In particular, one of the two major features in Majora's Mask is the use of masks beyond talking to the Gossip Stones and trading with townsfolk for extra Rupees – or at least that was the original concept. In practice, however, the masks provide little, if any, real use throughout the game. The masks can be divided into two categories – transformation masks that are a part of the main story and masks that are used to accomplish side-quests or find heart pieces. Transformation masks allow the player to take the form of another species from the Zelda universe, and include a Deku Scrub, a Goron, and a Zora. Wearing these masks gives Link new abilities, such as being able to swim better and use your fins as a boomerang as a Zora, which are mainly used to complete puzzles in one of the four main dungeons. And that is the inherent problem with Majora's Mask - the masks are only good for very specific reasons designed into the game. Otherwise, playing as regular meat-and-potatoes human Link is, by far, easier and more effective to control.

The same problem arises with the non-transformation masks – they just don't serve any purpose beyond an extremely specific reason. Of the twenty miscellaneous masks, there's one that allows you to run faster and another that makes you invisible to some enemies. The remaining masks are either completely pointless or are used once to earn a heart piece. A much better system would be one where masks improve some of your overall stats, such as increasing your defense, magic, or attack power, but the one mask that actually does this a special transformation mask that can only be earned immediately before the final boss and can only be used in boss fights. The end result is that a major part of the gameplay turns out to be a novelty that quickly wears off.

The three-day system, on the other hand, is more actively annoying. I imagine that the idea could work, but the way it is now accomplishes nothing beyond making the game more tedious. One hour of game-time is roughly one minute of real-time, and there's a song that will slow time to three real minutes to a game hour. This means that you have, at most, just over three and a half hours to complete a given goal before having to play the Song of Time and reverting back to the first day, which conveniently also saves your progress. This is more than enough time, however, as about ninety percent of the puzzles are fairly simple, occasionally requiring the player to run around and find a random person that can help them. What makes the non-dungeon puzzles frustrating is the fact that many of them require you to be in a specific place at a specific time, often forcing the player to find this through trial and error.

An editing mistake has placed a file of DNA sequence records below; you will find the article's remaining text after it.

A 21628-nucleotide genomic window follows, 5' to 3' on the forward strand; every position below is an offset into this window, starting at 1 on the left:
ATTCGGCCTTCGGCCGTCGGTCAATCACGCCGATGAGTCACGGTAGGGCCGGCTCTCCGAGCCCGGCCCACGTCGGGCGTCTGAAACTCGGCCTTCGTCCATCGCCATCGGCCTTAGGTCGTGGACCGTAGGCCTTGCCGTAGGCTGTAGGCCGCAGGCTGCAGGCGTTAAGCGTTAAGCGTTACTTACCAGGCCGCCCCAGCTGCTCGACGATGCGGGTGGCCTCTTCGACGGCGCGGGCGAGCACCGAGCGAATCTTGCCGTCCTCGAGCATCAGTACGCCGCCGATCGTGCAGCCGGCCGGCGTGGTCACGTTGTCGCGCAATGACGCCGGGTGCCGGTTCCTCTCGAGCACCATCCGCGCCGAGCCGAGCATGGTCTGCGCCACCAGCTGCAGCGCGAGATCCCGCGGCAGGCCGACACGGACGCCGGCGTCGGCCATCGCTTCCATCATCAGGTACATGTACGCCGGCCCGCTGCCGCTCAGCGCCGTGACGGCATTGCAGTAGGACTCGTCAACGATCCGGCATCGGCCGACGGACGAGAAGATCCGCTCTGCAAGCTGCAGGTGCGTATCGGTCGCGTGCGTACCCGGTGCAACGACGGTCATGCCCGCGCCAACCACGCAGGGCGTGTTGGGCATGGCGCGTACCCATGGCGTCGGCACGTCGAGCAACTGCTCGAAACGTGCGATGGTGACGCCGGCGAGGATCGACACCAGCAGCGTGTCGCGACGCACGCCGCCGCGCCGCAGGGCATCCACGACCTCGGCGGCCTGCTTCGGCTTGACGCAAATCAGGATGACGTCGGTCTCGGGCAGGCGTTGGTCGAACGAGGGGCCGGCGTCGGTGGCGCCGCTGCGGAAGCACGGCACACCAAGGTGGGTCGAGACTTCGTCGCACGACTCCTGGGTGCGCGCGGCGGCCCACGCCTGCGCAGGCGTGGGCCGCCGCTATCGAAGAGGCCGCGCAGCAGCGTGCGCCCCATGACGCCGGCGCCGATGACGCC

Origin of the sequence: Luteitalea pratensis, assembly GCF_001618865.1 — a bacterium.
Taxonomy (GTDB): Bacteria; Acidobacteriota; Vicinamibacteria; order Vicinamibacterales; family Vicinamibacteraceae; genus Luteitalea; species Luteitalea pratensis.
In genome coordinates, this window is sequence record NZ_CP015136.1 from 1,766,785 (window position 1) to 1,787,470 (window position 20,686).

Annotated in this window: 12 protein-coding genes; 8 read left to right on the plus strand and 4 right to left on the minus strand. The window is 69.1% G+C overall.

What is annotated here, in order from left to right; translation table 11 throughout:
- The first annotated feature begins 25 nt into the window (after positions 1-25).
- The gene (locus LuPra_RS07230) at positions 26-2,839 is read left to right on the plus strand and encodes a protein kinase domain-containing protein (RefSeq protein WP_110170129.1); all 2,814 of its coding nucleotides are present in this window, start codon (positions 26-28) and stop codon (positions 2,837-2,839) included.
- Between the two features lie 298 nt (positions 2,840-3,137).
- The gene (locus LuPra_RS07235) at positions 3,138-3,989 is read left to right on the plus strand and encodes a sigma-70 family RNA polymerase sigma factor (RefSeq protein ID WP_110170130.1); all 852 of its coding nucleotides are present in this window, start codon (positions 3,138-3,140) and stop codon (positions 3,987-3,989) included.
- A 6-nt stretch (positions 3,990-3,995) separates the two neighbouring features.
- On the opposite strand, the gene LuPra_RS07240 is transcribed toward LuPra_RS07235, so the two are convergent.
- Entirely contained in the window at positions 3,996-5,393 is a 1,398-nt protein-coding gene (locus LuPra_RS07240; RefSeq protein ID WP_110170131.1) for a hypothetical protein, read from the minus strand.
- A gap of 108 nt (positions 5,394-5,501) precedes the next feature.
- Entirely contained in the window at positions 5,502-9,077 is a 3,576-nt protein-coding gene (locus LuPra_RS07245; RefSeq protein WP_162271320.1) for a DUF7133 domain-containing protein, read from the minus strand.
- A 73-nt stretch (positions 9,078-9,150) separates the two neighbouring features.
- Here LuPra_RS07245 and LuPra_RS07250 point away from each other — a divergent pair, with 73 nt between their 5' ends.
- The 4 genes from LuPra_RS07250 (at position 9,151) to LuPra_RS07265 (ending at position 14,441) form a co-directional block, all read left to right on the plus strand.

Even more aggravating is the fact that some of these puzzles can only be completed after defeating a certain boss. This isn't a new concept, but saving your game and returning to the first day erases any effects from the previous three-day cycle. There are warp points you can use to quickly travel to a temple, and you can skip straight to the boss, but it still seems just as an excuse to force the player to perform busy-work rather than accomplish something worthwhile. In the same way, the puzzles that require you to be somewhere at a specific time are unbelievably boring. There is a song that will fast-forward time by twelve hours, but few of the puzzles actually take place near that time. Instead, the game forces you to stand around swatting at flies while time slowly drudges forward.